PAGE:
Taken from NJSpotlight News
By Lilo Stainton
June 22, 2023
State’s biggest health insurance company says it must restructure to compete, but critics warn coverage for 2M residents could be imperiled
New Jersey has collected an initial payment of $600 million from Horizon Blue Cross Blue Shield as part of a multiyear corporate restructuring that state officials and company leaders insist will benefit millions of residents insured through Horizon health plans.
But health care and labor advocates want the courts to take one more look at the restructuring deal, which they believe state insurance regulators erred in approving last fall. Advocates worry the restructuring would undermine Horizon’s charitable mission and allow it to raise the cost of care for more than 2 million of its policyholders.
On Monday nonprofit advocacy group New Jersey Citizen Action joined the Health Professionals and Allied Employees (HPAE), the state’s largest health care union, to file notice with the state Supreme Court of their plans to appeal a decision. The ruling issued in May by the Superior Court’s Appellate division upholds the state’s approval of Horizon’s restructuring. Horizon, which insures 3.8 million New Jersey residents, has said corporate changes are necessary to allow it to remain competitive against for-profit companies.
“We will use every means at our disposal to continue our fight to protect Horizon’s policyholders and its billions of dollars in charitable assets,” said Maura Collinsgru, Citizen Action’s director of policy and advocacy, who said the reorganization — if permitted — could have “devastating consequences for millions of New Jerseyans already struggling to access affordable health care.”
Officials at Horizon declined to comment Wednesday on the notice to appeal.
Reform long sought
Horizon, a nonprofit company that reported more than $16 billion in revenues in 2022 has long sought to reform what leaders say is an outdated business structure with complex regulatory and tax burdens. Lawmakers and some governors have also pushed to overhaul Horizon’s structure, which is codified in state statute, and use this conversion to access company assets to pay for health care programs or plug budget gaps. But advocates have long warned that such a shift could erode benefits for policyholders, including roughly 1 million Medicaid members and hundreds of thousands of public workers insured through Horizon.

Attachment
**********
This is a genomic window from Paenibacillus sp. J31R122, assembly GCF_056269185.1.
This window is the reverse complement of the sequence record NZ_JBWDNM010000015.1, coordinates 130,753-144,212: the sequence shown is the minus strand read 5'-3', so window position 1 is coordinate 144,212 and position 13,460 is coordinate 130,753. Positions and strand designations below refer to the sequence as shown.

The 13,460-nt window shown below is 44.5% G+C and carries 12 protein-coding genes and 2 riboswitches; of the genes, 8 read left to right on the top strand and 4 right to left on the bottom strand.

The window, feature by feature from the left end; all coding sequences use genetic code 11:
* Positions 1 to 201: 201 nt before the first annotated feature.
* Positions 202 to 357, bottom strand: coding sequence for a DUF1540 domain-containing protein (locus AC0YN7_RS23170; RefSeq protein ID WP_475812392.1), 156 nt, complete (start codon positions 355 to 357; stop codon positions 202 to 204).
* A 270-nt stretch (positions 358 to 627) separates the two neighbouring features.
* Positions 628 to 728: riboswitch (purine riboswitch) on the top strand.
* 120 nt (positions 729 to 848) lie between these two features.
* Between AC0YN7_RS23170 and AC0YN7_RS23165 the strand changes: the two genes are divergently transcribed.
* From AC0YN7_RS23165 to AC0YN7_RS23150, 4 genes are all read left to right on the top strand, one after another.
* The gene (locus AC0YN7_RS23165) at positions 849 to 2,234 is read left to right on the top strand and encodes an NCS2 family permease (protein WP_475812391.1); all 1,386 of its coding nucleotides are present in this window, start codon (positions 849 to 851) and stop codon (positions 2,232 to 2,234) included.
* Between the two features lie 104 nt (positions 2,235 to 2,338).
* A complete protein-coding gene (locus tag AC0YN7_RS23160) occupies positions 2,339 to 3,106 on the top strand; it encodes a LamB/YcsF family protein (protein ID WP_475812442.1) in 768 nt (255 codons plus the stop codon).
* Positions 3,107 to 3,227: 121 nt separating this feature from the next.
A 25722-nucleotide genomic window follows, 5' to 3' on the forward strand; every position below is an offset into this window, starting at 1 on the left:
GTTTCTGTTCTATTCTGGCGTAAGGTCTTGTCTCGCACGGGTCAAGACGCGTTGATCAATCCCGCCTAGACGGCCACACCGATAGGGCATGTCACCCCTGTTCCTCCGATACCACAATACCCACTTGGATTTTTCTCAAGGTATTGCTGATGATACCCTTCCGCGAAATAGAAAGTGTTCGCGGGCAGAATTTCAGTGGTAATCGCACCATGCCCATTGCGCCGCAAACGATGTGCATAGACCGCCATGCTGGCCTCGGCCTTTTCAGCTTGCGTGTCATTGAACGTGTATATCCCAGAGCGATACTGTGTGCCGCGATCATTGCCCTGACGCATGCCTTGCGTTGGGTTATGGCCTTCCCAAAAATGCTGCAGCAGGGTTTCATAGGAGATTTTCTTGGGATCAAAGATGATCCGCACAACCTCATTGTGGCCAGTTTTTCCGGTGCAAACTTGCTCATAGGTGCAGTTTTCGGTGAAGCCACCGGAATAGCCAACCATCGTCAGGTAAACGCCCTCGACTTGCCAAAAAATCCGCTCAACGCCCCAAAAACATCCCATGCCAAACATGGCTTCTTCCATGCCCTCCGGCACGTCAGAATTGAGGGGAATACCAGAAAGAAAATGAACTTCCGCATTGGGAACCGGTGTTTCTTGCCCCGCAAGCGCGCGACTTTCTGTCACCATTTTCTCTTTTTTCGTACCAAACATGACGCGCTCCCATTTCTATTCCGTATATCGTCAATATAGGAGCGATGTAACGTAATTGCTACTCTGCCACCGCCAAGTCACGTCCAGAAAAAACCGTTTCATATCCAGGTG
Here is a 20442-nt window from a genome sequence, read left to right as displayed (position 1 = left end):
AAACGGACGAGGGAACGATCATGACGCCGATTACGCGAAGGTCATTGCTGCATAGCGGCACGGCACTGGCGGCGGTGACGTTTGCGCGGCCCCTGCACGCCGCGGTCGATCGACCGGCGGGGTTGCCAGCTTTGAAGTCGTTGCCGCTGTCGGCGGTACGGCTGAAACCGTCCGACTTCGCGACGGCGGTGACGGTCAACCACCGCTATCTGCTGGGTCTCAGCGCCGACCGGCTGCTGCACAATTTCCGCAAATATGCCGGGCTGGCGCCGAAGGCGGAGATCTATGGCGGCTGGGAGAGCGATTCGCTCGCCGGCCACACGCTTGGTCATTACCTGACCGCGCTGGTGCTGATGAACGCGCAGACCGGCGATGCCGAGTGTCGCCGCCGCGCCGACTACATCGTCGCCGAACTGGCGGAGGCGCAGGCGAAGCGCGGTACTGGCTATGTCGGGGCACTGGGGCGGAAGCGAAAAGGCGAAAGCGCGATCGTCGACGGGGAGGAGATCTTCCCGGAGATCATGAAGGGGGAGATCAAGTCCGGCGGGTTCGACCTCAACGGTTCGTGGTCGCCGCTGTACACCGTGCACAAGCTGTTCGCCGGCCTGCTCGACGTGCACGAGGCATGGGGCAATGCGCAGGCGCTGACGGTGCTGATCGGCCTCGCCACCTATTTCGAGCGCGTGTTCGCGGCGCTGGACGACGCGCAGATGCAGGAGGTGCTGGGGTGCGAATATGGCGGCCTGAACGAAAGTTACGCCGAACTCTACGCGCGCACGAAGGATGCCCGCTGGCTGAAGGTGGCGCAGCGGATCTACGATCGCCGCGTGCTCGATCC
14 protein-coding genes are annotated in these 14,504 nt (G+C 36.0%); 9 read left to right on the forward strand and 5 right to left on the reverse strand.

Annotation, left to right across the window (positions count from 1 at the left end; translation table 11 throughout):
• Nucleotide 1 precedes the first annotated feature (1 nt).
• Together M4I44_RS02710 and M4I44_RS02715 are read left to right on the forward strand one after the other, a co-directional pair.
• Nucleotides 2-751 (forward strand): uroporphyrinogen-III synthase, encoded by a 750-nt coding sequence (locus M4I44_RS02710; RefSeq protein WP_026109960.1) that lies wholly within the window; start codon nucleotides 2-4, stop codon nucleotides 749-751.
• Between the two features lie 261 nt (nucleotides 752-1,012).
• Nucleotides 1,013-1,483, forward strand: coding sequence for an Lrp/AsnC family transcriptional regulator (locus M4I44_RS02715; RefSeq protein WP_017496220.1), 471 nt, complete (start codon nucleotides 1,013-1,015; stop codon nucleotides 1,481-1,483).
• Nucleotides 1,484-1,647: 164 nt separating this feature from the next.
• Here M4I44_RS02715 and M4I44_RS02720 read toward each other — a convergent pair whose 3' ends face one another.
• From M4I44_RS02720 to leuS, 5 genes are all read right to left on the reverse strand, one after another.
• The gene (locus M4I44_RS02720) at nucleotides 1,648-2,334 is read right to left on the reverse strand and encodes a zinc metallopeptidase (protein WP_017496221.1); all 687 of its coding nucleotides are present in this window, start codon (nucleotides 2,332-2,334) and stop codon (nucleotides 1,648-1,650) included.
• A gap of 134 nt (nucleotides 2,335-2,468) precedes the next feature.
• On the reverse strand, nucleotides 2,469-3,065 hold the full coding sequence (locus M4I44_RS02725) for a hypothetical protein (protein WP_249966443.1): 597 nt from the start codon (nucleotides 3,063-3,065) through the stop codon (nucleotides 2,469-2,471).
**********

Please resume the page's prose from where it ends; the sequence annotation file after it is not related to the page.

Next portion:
Negotiations during the pandemic resulted in a law Gov. Phil Murphy signed in December 2020 outlining the steps for Horizon to convert to a nonprofit mutual holding company, if approved by the state Department of Banking and Insurance. The new structure provided Horizon greater flexibility on investments, enabled it to expand a profitable Medicare Advantage business and reduced certain tax burdens.
In return, Horizon pledged to pay the state $1.25 billion over 25 years to offset some of the tax losses.
Horizon soon submitted a request for conversion. Officials at the state Department of Banking and Insurance reviewed the proposal and gathered input from public hearings, a consultant and others before Commissioner Marlene Caride approved the plan last fall.
Advocates appealed Caride’s decision, claiming she had essentially misinterpreted the 2020 law but three appellate judges unanimously affirmed the commissioner’s action in May. Days later, Horizon submitted the first payment of $600 million to the state, the company said.
“We are fully confident that the Appellate Division’s decision, which allowed Horizon to modernize its structure for the 21st century, was correct,” said Jennifer Sciortino, a senior communications adviser to Murphy. “The modernization of Horizon’s organization will benefit the millions of New Jerseyans who are policyholders. We are thankful to the legislative sponsors who worked with the administration to pass this law.”
Advocates, however, insist the court merely rubber-stamped Caride’s decision without conducting a proper, independent review. And they believe Caride failed to take into full account how the corporate changes would impact Horizon policyholders, the majority of whom they fear will not be properly protected from price hikes under the restructuring deal approved.
“We will continue to demand that the interests of all policy holders are protected,” said HPAE President Debbie White. “We believe that the state failed to place conditions on this deal that would have created safeguards for all of us. Healthcare costs are skyrocketing and without safeguards we are left vulnerable to the unjust business practices that place the interests of shareholders above those of policyholders.”
New Jersey Appleseed Public Interest Law Center attorney Renee Steinhagen, who is working with the advocates, said they will file their arguments for appeal by June 30, seeking to overturn the appellate court decision and return it to Caride’s department for a fresh assessment. With a schedule that allows for Horizon’s response and additional filings by both sides, Steinhagen said advocates should know in August if the Supreme Court will indeed hear the case.
“We are not opposed to a reorganization,” Steinhagen said. “But we are opposed to this plan for reorganization because it does not meet the standards that the Legislature set” to protect policyholders.